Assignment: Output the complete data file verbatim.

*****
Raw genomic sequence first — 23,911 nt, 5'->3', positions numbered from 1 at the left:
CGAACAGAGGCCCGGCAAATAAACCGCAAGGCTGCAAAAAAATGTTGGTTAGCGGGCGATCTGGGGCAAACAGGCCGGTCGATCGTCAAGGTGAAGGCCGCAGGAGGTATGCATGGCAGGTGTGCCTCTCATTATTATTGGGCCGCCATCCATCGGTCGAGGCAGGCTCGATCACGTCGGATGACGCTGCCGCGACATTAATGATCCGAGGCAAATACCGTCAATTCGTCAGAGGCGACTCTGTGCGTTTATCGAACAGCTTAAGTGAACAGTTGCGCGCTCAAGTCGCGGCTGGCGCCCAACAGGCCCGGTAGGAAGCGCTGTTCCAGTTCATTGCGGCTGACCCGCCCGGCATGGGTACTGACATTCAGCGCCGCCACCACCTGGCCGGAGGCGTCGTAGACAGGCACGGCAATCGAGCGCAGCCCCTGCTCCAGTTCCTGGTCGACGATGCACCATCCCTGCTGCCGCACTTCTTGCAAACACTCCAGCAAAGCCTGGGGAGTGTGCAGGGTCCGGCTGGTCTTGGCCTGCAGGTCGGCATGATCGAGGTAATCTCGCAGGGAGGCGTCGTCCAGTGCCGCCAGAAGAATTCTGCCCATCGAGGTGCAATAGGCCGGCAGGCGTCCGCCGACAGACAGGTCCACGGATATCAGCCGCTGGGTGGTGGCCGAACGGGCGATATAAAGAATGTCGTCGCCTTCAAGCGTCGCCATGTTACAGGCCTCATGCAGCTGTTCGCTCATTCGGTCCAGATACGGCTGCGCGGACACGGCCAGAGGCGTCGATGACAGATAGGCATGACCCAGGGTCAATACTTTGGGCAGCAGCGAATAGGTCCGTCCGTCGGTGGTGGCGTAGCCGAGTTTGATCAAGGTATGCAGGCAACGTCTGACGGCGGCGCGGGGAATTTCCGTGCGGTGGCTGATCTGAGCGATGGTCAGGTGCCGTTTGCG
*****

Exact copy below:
Raw genomic sequence first — 23,911 nt, 5'->3', positions numbered from 1 at the left:
CGAACAGAGGCCCGGCAAATAAACCGCAAGGCTGCAAAAAAATGTTGGTTAGCGGGCGATCTGGGGCAAACAGGCCGGTCGATCGTCAAGGTGAAGGCCGCAGGAGGTATGCATGGCAGGTGTGCCTCTCATTATTATTGGGCCGCCATCCATCGGTCGAGGCAGGCTCGATCACGTCGGATGACGCTGCCGCGACATTAATGATCCGAGGCAAATACCGTCAATTCGTCAGAGGCGACTCTGTGCGTTTATCGAACAGCTTAAGTGAACAGTTGCGCGCTCAAGTCGCGGCTGGCGCCCAACAGGCCCGGTAGGAAGCGCTGTTCCAGTTCATTGCGGCTGACCCGCCCGGCATGGGTACTGACATTCAGCGCCGCCACCACCTGGCCGGAGGCGTCGTAGACAGGCACGGCAATCGAGCGCAGCCCCTGCTCCAGTTCCTGGTCGACGATGCACCATCCCTGCTGCCGCACTTCTTGCAAACACTCCAGCAAAGCCTGGGGAGTGTGCAGGGTCCGGCTGGTCTTGGCCTGCAGGTCGGCATGATCGAGGTAATCTCGCAGGGAGGCGTCGTCCAGTGCCGCCAGAAGAATTCTGCCCATCGAGGTGCAATAGGCCGGCAGGCGTCCGCCGACAGACAGGTCCACGGATATCAGCCGCTGGGTGGTGGCCGAACGGGCGATATAAAGAATGTCGTCGCCTTCAAGCGTCGCCATGTTACAGGCCTCATGCAGCTGTTCGCTCATTCGGTCCAGATACGGCTGCGCGGACACGGCCAGAGGCGTCGATGACAGATAGGCATGACCCAGGGTCAATACTTTGGGCAGCAGCGAATAGGTCCGTCCGTCGGTGGTGGCGTAGCCGAGTTTGATCAAGGTATGCAGGCAACGTCTGACGGCGGCGCGGGGAATTTCCGTGCGGTGGCTGATCTGAGCGATGGTCAGGTGCCGTTTGCG